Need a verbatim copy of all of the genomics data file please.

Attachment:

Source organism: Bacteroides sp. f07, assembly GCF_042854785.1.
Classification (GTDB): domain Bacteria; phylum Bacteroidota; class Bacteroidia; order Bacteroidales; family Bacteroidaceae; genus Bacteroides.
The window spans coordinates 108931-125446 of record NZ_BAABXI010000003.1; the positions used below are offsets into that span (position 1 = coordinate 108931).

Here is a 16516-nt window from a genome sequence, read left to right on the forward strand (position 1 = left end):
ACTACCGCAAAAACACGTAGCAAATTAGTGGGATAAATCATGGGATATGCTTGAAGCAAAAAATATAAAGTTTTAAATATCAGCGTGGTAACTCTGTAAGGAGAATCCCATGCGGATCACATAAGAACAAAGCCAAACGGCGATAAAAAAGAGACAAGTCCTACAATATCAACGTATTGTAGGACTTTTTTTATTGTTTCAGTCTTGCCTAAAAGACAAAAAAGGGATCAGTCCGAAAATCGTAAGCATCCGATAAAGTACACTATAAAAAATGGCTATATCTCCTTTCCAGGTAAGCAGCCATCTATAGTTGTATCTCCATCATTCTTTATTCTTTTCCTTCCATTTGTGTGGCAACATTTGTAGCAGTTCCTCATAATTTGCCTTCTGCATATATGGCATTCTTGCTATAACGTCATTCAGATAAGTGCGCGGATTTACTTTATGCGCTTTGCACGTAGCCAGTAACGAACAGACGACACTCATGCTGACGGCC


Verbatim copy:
Source organism: Bacteroides sp. f07, assembly GCF_042854785.1.
Classification (GTDB): domain Bacteria; phylum Bacteroidota; class Bacteroidia; order Bacteroidales; family Bacteroidaceae; genus Bacteroides.
The window spans coordinates 108931-125446 of record NZ_BAABXI010000003.1; the positions used below are offsets into that span (position 1 = coordinate 108931).

Here is a 16516-nt window from a genome sequence, read left to right on the forward strand (position 1 = left end):
ACTACCGCAAAAACACGTAGCAAATTAGTGGGATAAATCATGGGATATGCTTGAAGCAAAAAATATAAAGTTTTAAATATCAGCGTGGTAACTCTGTAAGGAGAATCCCATGCGGATCACATAAGAACAAAGCCAAACGGCGATAAAAAAGAGACAAGTCCTACAATATCAACGTATTGTAGGACTTTTTTTATTGTTTCAGTCTTGCCTAAAAGACAAAAAAGGGATCAGTCCGAAAATCGTAAGCATCCGATAAAGTACACTATAAAAAATGGCTATATCTCCTTTCCAGGTAAGCAGCCATCTATAGTTGTATCTCCATCATTCTTTATTCTTTTCCTTCCATTTGTGTGGCAACATTTGTAGCAGTTCCTCATAATTTGCCTTCTGCATATATGGCATTCTTGCTATAACGTCATTCAGATAAGTGCGCGGATTTACTTTATGCGCTTTGCACGTAGCCAGTAACGAACAGACGACACTCATGCTGACGGCC